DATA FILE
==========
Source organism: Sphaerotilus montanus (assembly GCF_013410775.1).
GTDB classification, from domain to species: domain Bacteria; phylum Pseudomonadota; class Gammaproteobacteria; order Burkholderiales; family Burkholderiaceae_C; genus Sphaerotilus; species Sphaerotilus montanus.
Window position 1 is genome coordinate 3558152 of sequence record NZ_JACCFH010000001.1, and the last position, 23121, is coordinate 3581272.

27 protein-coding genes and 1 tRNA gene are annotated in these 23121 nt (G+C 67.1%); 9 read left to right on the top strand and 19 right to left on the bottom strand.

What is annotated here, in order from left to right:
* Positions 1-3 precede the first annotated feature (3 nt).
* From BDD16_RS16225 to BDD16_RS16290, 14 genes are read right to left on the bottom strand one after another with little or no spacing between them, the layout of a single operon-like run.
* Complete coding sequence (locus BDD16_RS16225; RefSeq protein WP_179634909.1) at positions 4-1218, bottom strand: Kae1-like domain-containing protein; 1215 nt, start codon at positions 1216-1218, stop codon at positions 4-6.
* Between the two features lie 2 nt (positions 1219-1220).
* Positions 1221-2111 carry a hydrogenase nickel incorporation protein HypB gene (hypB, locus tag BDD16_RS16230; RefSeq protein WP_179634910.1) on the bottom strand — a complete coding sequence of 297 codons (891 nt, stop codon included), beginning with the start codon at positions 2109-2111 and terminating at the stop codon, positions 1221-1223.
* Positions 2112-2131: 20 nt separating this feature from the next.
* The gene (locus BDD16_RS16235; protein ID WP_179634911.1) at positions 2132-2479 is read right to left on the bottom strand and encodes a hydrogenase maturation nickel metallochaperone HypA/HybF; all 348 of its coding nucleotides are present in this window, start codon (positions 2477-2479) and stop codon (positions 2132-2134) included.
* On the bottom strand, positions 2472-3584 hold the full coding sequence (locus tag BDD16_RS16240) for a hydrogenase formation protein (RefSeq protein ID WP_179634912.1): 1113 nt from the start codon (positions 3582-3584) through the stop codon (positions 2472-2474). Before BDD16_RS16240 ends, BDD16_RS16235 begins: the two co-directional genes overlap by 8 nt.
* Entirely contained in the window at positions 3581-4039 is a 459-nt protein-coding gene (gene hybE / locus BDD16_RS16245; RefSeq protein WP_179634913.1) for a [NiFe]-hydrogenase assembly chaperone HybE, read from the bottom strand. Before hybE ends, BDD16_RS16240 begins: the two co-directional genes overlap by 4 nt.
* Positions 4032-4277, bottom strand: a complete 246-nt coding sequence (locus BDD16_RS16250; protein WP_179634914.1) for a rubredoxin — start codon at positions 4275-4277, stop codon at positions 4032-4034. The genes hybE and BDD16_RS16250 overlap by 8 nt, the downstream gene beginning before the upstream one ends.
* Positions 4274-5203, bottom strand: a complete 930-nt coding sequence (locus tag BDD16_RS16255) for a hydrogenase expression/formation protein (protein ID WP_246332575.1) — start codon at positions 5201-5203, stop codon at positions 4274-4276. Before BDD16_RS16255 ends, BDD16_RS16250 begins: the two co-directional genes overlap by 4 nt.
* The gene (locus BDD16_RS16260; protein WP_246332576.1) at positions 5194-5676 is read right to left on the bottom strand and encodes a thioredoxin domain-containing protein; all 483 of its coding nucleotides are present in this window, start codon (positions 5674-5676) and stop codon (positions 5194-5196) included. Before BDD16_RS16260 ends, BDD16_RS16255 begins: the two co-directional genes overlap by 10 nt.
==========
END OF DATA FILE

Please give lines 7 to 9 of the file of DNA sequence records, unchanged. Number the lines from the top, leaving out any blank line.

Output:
* From BDD16_RS16225 to BDD16_RS16290, 14 genes are read right to left on the bottom strand one after another with little or no spacing between them, the layout of a single operon-like run.
* Complete coding sequence (locus BDD16_RS16225; RefSeq protein WP_179634909.1) at positions 4-1218, bottom strand: Kae1-like domain-containing protein; 1215 nt, start codon at positions 1216-1218, stop codon at positions 4-6.
* Between the two features lie 2 nt (positions 1219-1220).